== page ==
RJS at Jesus Creed has a post titled simply “belief” after the book by the same name edited by Dr. Francis Collins. In discussing the relationship between faith and reason, or perhaps faith and science, he poses the following questions:
If someone approached you in a coffee shop and asked you what argument for faith you found most persuasive, what would it be? Why?
Who has had the greatest impact on your thinking?
I meet these questions with mixed emotions. I can certainly tell you who influenced my thinking the most. It’s easier to do this regarding my return to the church, which had a great deal more to do with reasoning and thinking than my conversion at age 9.
The most influential writer in my decision to return to the church was C. S. Lewis, and the most influential book was Mere Christianity. I find a certain satisfaction in the argument that common morals points back to God the creator. Given some of the reading that I’ve done in theological works, this may be somewhat surprising. My own theological thinking has been influenced by many writers, but Lewis was there at the start.
But when I’m asked to state what argument for faith that I find most persuasive, I can’t give the same answer. The very argument that was most present in my own return to the church is not one that I find ultimately persuasive. In fact, while I find many arguments informative and helpful, there are not that I find ultimately persuasive. I must confess that, while I’m Arminian in theology, the spiritual feel of my own conversion–as well as return–may sound somewhat Calvinistic. I was dragged kicking and screaming on God’s timing, not mine.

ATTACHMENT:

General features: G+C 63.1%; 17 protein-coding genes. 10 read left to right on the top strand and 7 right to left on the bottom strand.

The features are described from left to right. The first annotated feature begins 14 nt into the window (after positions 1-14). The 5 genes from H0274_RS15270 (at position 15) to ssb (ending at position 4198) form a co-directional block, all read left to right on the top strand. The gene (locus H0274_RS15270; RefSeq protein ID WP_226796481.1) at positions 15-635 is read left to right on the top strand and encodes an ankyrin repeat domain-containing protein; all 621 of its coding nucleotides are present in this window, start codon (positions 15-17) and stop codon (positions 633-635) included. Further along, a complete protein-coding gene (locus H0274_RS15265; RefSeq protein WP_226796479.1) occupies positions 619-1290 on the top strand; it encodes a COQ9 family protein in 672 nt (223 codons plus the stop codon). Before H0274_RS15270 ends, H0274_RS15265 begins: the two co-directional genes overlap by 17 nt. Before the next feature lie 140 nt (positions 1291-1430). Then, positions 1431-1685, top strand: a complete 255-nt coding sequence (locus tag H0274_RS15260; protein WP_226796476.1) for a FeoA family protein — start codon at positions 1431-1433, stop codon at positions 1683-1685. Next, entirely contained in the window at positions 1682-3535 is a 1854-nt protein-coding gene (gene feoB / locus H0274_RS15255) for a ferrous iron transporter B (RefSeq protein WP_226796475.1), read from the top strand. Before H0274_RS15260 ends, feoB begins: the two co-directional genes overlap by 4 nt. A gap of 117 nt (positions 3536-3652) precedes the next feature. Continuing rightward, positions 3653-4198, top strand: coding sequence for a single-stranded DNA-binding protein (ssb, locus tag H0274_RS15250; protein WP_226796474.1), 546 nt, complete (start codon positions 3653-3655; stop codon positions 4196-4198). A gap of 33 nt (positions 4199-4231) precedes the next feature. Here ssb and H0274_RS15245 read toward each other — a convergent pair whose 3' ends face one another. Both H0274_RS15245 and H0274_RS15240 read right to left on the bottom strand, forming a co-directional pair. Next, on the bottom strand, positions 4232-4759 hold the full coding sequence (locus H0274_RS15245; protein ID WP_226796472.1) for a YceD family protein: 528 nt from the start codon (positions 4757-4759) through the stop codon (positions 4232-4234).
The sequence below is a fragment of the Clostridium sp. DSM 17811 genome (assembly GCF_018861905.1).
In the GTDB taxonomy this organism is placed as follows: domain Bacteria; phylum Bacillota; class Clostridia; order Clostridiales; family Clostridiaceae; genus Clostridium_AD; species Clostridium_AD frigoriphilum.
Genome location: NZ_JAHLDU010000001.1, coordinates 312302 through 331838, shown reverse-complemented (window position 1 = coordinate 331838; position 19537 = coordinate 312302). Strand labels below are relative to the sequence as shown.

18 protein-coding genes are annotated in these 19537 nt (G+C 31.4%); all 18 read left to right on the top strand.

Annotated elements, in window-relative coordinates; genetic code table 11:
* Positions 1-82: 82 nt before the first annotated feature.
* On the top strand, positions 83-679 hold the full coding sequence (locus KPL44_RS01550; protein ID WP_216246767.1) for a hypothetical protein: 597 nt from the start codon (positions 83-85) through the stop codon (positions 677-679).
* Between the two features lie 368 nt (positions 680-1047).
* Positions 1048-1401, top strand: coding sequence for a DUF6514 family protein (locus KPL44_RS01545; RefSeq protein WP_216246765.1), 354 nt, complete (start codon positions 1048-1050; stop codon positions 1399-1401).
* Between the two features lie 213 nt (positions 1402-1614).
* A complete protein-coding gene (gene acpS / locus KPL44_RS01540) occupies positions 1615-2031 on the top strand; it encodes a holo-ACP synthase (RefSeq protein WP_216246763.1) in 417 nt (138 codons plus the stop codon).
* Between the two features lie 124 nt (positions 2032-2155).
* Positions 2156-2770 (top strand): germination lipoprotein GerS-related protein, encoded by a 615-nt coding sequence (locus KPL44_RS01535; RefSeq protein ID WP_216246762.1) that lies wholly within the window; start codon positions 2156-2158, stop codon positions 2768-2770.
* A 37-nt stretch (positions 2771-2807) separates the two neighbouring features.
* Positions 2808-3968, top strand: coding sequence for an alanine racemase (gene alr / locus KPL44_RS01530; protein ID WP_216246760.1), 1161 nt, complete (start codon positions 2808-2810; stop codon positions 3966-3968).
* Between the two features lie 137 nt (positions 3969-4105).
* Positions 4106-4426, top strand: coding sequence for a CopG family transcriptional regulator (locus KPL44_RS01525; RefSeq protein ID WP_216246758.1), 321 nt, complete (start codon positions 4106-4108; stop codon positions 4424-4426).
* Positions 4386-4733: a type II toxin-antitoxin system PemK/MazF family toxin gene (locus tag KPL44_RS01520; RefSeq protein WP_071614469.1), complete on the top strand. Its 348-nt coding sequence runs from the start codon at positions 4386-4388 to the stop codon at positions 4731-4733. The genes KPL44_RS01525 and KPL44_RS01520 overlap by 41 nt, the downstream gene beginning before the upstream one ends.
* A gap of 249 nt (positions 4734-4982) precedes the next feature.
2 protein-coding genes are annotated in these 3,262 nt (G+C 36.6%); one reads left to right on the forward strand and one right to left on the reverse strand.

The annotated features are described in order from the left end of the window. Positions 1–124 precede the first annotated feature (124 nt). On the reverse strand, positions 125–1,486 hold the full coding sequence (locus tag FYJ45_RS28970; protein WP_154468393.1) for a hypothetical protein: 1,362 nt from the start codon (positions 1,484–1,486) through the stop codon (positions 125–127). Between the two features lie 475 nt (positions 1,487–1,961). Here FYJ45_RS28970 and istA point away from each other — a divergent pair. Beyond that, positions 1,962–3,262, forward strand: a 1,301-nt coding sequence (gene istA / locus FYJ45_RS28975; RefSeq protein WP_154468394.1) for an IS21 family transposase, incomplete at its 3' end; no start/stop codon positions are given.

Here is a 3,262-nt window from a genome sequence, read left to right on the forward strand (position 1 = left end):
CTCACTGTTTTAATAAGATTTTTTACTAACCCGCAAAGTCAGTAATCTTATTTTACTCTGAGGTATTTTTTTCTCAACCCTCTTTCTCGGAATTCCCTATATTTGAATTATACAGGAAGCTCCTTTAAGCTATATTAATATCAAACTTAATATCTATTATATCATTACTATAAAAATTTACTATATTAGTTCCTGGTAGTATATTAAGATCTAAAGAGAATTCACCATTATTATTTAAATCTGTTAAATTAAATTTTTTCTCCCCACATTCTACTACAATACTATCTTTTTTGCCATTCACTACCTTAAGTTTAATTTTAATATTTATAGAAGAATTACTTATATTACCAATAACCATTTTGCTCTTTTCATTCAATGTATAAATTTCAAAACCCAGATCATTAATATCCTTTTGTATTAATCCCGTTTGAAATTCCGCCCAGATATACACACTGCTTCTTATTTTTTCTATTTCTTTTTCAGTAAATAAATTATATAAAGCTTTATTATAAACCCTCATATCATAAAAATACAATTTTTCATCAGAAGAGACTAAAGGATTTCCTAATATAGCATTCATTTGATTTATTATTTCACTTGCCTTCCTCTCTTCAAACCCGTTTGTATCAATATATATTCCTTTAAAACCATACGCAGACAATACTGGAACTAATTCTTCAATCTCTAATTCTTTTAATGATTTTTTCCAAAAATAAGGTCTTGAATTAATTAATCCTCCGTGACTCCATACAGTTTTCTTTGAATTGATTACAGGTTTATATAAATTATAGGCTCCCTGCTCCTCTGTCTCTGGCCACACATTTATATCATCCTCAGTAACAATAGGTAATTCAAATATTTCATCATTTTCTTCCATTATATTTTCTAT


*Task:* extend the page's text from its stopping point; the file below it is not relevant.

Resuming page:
Two years ago, in a post called On Being a Liberal Charismatic Believer, I wrote:
But when I read Jack Burden’s post, I realized something else. The label “believer” has never bothered me. In fact, I have insisted on it. I even occasionally use “true believer” of myself. Why? I confess that, unlike some Christian apologists, I cannot prove that God exists, that Jesus rose from the dead, or that God communicates to us through scripture. I can’t even match the gentler (and better, in my view) form of apologetics that claims that the evidence is sufficient to make this the best option.
I’ve made the leap of faith. While I am quite unadventurous physically, in the spiritual sense I looked out over the chasm as did Indiana Jones in the Last Crusade, closed my eyes and put my foot down on empty space. I think my foot landed on that hidden bridge; others think they hear the echoes of my screams as I fall. Ah well, it’s my leap of faith, after all.
So like Agrippa, I am almost persuaded, but unlike Agrippa, I am a Christian.